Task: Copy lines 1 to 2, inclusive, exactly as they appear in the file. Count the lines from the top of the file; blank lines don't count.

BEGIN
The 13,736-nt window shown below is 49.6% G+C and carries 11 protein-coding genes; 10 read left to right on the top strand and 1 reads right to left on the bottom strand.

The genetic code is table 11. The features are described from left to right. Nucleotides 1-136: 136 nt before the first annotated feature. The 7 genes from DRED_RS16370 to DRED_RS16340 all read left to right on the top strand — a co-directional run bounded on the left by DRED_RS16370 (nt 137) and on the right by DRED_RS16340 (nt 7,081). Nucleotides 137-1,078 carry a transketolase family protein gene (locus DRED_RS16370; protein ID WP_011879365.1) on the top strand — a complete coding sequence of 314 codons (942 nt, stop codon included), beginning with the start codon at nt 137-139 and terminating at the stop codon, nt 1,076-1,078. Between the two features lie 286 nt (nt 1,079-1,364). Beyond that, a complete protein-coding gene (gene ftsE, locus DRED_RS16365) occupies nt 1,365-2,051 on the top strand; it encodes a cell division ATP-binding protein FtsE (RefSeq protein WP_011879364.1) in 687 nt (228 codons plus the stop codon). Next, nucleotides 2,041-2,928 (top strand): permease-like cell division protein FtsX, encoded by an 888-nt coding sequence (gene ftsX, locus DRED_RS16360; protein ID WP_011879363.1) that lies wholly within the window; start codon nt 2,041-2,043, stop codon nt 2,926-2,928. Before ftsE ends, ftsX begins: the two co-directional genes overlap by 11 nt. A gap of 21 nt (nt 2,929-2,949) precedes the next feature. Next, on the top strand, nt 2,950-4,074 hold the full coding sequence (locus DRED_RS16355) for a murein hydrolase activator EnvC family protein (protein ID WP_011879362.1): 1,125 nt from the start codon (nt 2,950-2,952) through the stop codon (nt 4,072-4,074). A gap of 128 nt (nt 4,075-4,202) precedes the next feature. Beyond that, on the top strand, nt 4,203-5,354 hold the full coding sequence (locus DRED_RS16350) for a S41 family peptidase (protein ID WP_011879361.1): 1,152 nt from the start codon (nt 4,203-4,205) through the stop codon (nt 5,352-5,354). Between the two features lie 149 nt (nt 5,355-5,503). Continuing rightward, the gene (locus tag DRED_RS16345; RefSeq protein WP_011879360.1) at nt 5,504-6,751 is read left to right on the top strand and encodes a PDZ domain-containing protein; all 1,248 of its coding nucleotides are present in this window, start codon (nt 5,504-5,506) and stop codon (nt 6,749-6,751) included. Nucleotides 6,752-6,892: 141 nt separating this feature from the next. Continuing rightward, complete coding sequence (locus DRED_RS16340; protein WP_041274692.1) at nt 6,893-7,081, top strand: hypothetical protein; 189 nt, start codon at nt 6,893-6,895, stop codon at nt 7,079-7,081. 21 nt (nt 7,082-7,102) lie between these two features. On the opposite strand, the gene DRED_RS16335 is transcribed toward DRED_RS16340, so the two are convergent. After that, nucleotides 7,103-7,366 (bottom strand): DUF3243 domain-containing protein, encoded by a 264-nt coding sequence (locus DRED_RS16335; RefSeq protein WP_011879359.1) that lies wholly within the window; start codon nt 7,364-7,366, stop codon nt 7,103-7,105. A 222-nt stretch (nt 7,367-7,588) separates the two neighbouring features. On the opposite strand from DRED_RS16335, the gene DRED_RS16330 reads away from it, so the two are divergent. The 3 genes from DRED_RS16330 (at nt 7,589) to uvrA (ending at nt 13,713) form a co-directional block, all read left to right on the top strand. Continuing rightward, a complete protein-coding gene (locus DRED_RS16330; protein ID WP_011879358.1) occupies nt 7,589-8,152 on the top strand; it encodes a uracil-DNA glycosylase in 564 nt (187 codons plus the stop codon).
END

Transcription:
The 13,736-nt window shown below is 49.6% G+C and carries 11 protein-coding genes; 10 read left to right on the top strand and 1 reads right to left on the bottom strand.

The genetic code is table 11. The features are described from left to right. Nucleotides 1-136: 136 nt before the first annotated feature. The 7 genes from DRED_RS16370 to DRED_RS16340 all read left to right on the top strand — a co-directional run bounded on the left by DRED_RS16370 (nt 137) and on the right by DRED_RS16340 (nt 7,081). Nucleotides 137-1,078 carry a transketolase family protein gene (locus DRED_RS16370; protein ID WP_011879365.1) on the top strand — a complete coding sequence of 314 codons (942 nt, stop codon included), beginning with the start codon at nt 137-139 and terminating at the stop codon, nt 1,076-1,078. Between the two features lie 286 nt (nt 1,079-1,364). Beyond that, a complete protein-coding gene (gene ftsE, locus DRED_RS16365) occupies nt 1,365-2,051 on the top strand; it encodes a cell division ATP-binding protein FtsE (RefSeq protein WP_011879364.1) in 687 nt (228 codons plus the stop codon). Next, nucleotides 2,041-2,928 (top strand): permease-like cell division protein FtsX, encoded by an 888-nt coding sequence (gene ftsX, locus DRED_RS16360; protein ID WP_011879363.1) that lies wholly within the window; start codon nt 2,041-2,043, stop codon nt 2,926-2,928. Before ftsE ends, ftsX begins: the two co-directional genes overlap by 11 nt. A gap of 21 nt (nt 2,929-2,949) precedes the next feature. Next, on the top strand, nt 2,950-4,074 hold the full coding sequence (locus DRED_RS16355) for a murein hydrolase activator EnvC family protein (protein ID WP_011879362.1): 1,125 nt from the start codon (nt 2,950-2,952) through the stop codon (nt 4,072-4,074). A gap of 128 nt (nt 4,075-4,202) precedes the next feature. Beyond that, on the top strand, nt 4,203-5,354 hold the full coding sequence (locus DRED_RS16350) for a S41 family peptidase (protein ID WP_011879361.1): 1,152 nt from the start codon (nt 4,203-4,205) through the stop codon (nt 5,352-5,354). Between the two features lie 149 nt (nt 5,355-5,503). Continuing rightward, the gene (locus tag DRED_RS16345; RefSeq protein WP_011879360.1) at nt 5,504-6,751 is read left to right on the top strand and encodes a PDZ domain-containing protein; all 1,248 of its coding nucleotides are present in this window, start codon (nt 5,504-5,506) and stop codon (nt 6,749-6,751) included. Nucleotides 6,752-6,892: 141 nt separating this feature from the next. Continuing rightward, complete coding sequence (locus DRED_RS16340; protein WP_041274692.1) at nt 6,893-7,081, top strand: hypothetical protein; 189 nt, start codon at nt 6,893-6,895, stop codon at nt 7,079-7,081. 21 nt (nt 7,082-7,102) lie between these two features. On the opposite strand, the gene DRED_RS16335 is transcribed toward DRED_RS16340, so the two are convergent. After that, nucleotides 7,103-7,366 (bottom strand): DUF3243 domain-containing protein, encoded by a 264-nt coding sequence (locus DRED_RS16335; RefSeq protein WP_011879359.1) that lies wholly within the window; start codon nt 7,364-7,366, stop codon nt 7,103-7,105. A 222-nt stretch (nt 7,367-7,588) separates the two neighbouring features. On the opposite strand from DRED_RS16335, the gene DRED_RS16330 reads away from it, so the two are divergent. The 3 genes from DRED_RS16330 (at nt 7,589) to uvrA (ending at nt 13,713) form a co-directional block, all read left to right on the top strand. Continuing rightward, a complete protein-coding gene (locus DRED_RS16330; protein ID WP_011879358.1) occupies nt 7,589-8,152 on the top strand; it encodes a uracil-DNA glycosylase in 564 nt (187 codons plus the stop codon).